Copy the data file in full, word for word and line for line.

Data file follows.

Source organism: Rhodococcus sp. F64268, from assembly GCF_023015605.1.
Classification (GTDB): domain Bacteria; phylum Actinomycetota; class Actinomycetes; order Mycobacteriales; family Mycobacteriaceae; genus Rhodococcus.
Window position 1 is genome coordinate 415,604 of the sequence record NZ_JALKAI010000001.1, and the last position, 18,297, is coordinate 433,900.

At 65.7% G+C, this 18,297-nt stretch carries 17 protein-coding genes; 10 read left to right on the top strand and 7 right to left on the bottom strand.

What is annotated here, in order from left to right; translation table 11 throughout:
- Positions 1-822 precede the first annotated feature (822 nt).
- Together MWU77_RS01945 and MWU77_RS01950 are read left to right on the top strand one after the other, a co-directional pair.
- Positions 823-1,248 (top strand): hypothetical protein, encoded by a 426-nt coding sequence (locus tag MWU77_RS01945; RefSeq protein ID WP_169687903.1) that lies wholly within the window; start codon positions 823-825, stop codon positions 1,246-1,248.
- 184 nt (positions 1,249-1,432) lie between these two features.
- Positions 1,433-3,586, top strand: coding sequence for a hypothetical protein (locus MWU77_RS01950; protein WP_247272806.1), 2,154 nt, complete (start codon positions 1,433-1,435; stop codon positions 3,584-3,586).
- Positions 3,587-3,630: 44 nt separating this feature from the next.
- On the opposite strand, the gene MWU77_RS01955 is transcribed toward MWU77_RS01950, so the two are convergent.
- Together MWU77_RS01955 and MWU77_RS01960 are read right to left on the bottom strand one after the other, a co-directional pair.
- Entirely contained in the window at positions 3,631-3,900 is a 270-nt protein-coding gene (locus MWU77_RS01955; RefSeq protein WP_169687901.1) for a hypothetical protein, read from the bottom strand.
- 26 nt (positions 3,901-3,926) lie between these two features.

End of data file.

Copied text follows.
Source organism: Rhodococcus sp. F64268, from assembly GCF_023015605.1.
Classification (GTDB): domain Bacteria; phylum Actinomycetota; class Actinomycetes; order Mycobacteriales; family Mycobacteriaceae; genus Rhodococcus.
Window position 1 is genome coordinate 415,604 of the sequence record NZ_JALKAI010000001.1, and the last position, 18,297, is coordinate 433,900.

At 65.7% G+C, this 18,297-nt stretch carries 17 protein-coding genes; 10 read left to right on the top strand and 7 right to left on the bottom strand.

What is annotated here, in order from left to right; translation table 11 throughout:
- Positions 1-822 precede the first annotated feature (822 nt).
- Together MWU77_RS01945 and MWU77_RS01950 are read left to right on the top strand one after the other, a co-directional pair.
- Positions 823-1,248 (top strand): hypothetical protein, encoded by a 426-nt coding sequence (locus tag MWU77_RS01945; RefSeq protein ID WP_169687903.1) that lies wholly within the window; start codon positions 823-825, stop codon positions 1,246-1,248.
- 184 nt (positions 1,249-1,432) lie between these two features.
- Positions 1,433-3,586, top strand: coding sequence for a hypothetical protein (locus MWU77_RS01950; protein WP_247272806.1), 2,154 nt, complete (start codon positions 1,433-1,435; stop codon positions 3,584-3,586).
- Positions 3,587-3,630: 44 nt separating this feature from the next.
- On the opposite strand, the gene MWU77_RS01955 is transcribed toward MWU77_RS01950, so the two are convergent.
- Together MWU77_RS01955 and MWU77_RS01960 are read right to left on the bottom strand one after the other, a co-directional pair.
- Entirely contained in the window at positions 3,631-3,900 is a 270-nt protein-coding gene (locus MWU77_RS01955; RefSeq protein WP_169687901.1) for a hypothetical protein, read from the bottom strand.
- 26 nt (positions 3,901-3,926) lie between these two features.